Turning back, he walked along the wharf to The Mermaid and ducked inside. Immediately he was accosted by a blast of warm air, tempting smells and a deafening mixture of voices from the packed bar. The Mermaid was not a sophisticated inn. One long open room was served by a bar along the back wall with a fireplace at each end. In between, rough partitions had been made from old boat timbers with equally rough tables and benches in the cubicles, but most of the room stood open with shelves for beer mugs around the thick timber posts which supported the upper floors. Shouldering his way to the bar, the man finally managed to catch the eye of the wizened little man organizing the barmaids, although most of them didn’t seem to need it. So far, so good, the passenger thought. The Mermaid was still in the same hands. The little barman scuttled over, wiping his hands on his grubby apron.
“Yes sir? What can I do for you?” Then the little man stopped and looked again and a broad smile appeared. “By the Spirits! Ru...”
“No! No names! Not yet! Have you got a room I can have for tonight?”
“For you? Of course! Come on round.” The barman looked puzzled, but beckoned his guest to the side of the bar where a gap led through to the back rooms and the stairs. Rushing into the kitchen he called,
“Sal! Sal, look who’s here!” A huge woman with arms like a butcher turned round with an equally huge cauldron of something aromatic in her hands. She too broke into a grin and, dumping the cauldron onto the table as though it was a mere saucer, walked over and clasped the stranger to her more than ample bosom.
“You young bugger!” she scolded. “What were you thinking of disappearing like that and not a word for years!”
Managing to get her to arms’ length, the stranger smiled back.
“Fighting with the Jarl, Sal! They don’t let you home for feast days, you know! But I’ll tell you more in a minute. Have you got a room where we can talk without being overheard?”
“Ooh, being mysterious now are you?” she laughed. “All right. Go upstairs and the room at the end is free. We haven’t got many staying at the moment so the rooms at either side are empty too. I’ll send this out to that starving rabble in the bar, and then Ron and me are coming up! We want to know what’s got you scuttling around in the night like a stranger!”
He gave her a hug back and then turned and went up a narrow flight of stairs which was sandwiched between the kitchen and the bar. On the first floor a long passage ran down the centre of the building with rooms running off on either side. There were not many - the place was not that big - just three small ones to either side and a long narrow one at the far end. Another flight of stairs running up to the family’s rooms under the eaves continued the flight he had just come up. In the dim light of a small lamp the doorways loomed darkly, and he padded silently towards the end, pausing at each of them to listen for signs of habitation.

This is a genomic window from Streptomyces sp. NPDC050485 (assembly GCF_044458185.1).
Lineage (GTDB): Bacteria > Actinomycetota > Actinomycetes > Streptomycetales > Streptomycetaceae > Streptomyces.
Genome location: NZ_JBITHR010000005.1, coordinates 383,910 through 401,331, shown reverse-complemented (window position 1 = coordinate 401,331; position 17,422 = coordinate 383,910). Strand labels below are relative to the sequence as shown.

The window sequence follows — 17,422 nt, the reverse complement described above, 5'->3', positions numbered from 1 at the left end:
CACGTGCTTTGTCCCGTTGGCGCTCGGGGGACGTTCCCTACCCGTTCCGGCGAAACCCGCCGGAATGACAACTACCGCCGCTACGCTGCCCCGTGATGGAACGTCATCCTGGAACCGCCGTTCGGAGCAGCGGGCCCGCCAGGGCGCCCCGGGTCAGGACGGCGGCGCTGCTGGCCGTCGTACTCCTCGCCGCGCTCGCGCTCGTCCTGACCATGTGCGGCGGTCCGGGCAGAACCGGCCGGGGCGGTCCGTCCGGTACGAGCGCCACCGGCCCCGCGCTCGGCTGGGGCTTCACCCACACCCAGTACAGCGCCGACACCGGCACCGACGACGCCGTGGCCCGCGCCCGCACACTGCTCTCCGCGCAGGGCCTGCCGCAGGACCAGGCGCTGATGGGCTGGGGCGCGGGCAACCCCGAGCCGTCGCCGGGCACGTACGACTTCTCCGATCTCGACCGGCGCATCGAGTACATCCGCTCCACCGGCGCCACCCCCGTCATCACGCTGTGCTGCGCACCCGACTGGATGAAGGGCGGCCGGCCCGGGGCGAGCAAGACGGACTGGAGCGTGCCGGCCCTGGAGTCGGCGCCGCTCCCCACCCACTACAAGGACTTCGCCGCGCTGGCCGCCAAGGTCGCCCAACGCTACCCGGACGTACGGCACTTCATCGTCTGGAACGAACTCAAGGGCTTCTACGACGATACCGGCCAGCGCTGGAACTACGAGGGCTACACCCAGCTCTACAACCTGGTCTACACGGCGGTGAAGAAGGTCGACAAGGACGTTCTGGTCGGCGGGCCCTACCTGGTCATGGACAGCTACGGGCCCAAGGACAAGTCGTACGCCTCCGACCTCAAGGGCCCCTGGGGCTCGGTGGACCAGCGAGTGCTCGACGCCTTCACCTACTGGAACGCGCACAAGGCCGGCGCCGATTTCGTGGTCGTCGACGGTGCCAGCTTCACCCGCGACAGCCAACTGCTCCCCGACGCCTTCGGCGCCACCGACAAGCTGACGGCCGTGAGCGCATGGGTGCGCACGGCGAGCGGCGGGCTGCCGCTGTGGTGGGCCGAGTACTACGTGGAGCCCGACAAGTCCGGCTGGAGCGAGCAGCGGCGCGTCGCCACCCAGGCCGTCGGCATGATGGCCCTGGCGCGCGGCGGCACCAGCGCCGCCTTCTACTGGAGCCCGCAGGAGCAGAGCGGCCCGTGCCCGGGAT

Satisfied that he was the sole occupant on this floor for now, he entered the far room and put his bags on the oak chest. The sight of the deep filled mattress and thick quilt was enough to tempt him to just flop on the bed and sleep. Until now he had paid no heed to the amount of time he had been travelling and the lack of sleep. Suddenly, being back here, in a place he had known as a boy, and the sense of comfort and security that brought with it, almost overwhelmed him. With great difficulty he forced himself to move away from the bed and sit on the stool by the window which looked out on the back street. He didn’t even trust himself with the large chair piled with cushions placed at the opposite one looking to the quays.
Luckily, he did not have long to wait. The protesting of the floor boards and the delicious aroma that wafted along before her announced Sally’s arrival. She entered the room bearing a tray with a large bowl of the smoked fish dish she had been cooking, a hunk of warm crusty bread, and a tankard. Behind her, her husband came in and pulled a small table up to the big chair.
“Come on, you look like you need some proper food in you,” she said. “And while you’re eating you can tell us what’s got you all furtive, Ruari MacBeth.” Hearing his name spoken in his home dialect was almost painfully welcome, especially as he knew that he would have to leave again as quickly as he had come back. He had never thought that his homecoming would be quite this way. Taking a spoonful of the aromatic fish stew he almost burnt his mouth, and so took a swig of the dark, malty ale before starting his story.
“By the Trees, I hardly know where to start for the best,” he said, taking another swallow of ale, “but you know it was decided that the raids that were burning villages up this coast had to be stopped.”
“Aye,” the little man, Ron, piped up. “Jarl Michael took some of his army out of this very port!”
Ruari nodded, and began to tell his tale. The ruler of the Island, the Jarl, had responded swiftly to the sudden raids from the east which had left fishing villages along the east coast deserted and in flames. The army had been called up and he had personally led them in a fleet, scraped together from all the vessels he could commandeer, across the narrow sea that separated them from their neighbours. For centuries the two peoples had traded peacefully to their mutual benefit, and it had been obvious from the outset that whoever these raiders were, they weren’t from the low lying lands on the opposite coast. Those people lived on the vast expanse of islands which were little more than sea marshes on the western edge of the separating sea. The islands became more substantial as they progressed away from it, becoming large stretches of rich, fertile land divided by the channels of the huge rivers which met in the region before emptying at the sea. Fishermen and farmers, they tended to live quite solitary lives in extended family groups who never reached the numbers of men who had torched the coast of Rheged.